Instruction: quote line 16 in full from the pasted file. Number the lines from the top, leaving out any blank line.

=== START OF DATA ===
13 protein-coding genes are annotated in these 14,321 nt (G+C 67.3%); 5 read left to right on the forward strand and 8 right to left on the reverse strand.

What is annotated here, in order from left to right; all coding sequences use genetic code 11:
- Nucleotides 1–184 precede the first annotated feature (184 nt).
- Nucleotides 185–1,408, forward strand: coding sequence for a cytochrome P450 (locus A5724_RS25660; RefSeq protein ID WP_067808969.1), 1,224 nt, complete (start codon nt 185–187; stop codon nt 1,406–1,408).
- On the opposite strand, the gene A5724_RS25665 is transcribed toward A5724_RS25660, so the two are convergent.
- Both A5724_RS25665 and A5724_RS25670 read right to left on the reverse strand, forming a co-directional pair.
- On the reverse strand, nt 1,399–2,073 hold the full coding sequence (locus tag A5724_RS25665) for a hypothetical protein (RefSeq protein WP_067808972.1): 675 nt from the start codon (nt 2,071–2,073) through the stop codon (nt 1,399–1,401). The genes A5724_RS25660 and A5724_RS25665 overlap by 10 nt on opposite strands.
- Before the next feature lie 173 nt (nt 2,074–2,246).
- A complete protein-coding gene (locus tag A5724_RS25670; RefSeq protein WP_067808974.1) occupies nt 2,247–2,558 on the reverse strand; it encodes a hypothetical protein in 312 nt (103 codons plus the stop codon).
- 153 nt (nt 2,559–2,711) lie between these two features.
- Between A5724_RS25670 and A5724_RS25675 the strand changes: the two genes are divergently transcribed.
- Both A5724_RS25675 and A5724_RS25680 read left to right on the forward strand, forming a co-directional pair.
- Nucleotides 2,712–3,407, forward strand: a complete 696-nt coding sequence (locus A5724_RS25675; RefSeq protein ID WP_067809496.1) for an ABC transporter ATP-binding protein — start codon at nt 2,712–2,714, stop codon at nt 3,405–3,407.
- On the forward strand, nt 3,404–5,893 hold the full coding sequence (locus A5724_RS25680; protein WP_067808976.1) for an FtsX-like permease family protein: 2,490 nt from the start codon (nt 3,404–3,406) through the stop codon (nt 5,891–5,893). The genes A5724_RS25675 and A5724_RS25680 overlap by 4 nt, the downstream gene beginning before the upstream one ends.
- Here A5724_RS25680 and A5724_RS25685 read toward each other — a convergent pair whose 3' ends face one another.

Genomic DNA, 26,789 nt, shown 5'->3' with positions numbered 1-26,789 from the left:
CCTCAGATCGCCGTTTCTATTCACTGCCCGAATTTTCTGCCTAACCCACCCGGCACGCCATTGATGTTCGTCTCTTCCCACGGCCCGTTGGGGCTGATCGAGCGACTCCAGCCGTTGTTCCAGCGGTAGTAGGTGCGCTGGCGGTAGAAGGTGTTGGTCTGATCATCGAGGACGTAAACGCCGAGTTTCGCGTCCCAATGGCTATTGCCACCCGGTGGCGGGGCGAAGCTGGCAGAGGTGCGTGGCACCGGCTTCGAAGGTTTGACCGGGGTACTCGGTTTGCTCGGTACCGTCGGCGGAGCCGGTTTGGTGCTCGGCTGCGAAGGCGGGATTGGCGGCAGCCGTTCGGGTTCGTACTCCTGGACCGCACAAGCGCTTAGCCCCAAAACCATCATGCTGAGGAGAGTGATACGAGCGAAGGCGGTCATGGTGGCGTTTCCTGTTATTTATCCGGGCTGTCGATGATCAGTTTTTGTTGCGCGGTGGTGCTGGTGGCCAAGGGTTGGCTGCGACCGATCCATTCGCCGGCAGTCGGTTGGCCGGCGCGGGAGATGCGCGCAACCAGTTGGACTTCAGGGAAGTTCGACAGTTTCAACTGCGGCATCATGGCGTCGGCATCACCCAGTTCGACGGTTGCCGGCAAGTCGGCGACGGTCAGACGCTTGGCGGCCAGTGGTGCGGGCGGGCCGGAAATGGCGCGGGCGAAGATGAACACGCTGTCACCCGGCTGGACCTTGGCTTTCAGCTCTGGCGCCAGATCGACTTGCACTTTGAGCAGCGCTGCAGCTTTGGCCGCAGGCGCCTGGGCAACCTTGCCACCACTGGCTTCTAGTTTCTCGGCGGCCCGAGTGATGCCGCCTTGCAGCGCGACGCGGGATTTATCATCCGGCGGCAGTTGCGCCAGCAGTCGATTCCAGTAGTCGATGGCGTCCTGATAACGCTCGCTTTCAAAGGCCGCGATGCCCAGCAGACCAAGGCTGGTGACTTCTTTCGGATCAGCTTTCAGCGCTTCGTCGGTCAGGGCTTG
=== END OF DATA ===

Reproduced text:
Genomic DNA, 26,789 nt, shown 5'->3' with positions numbered 1-26,789 from the left: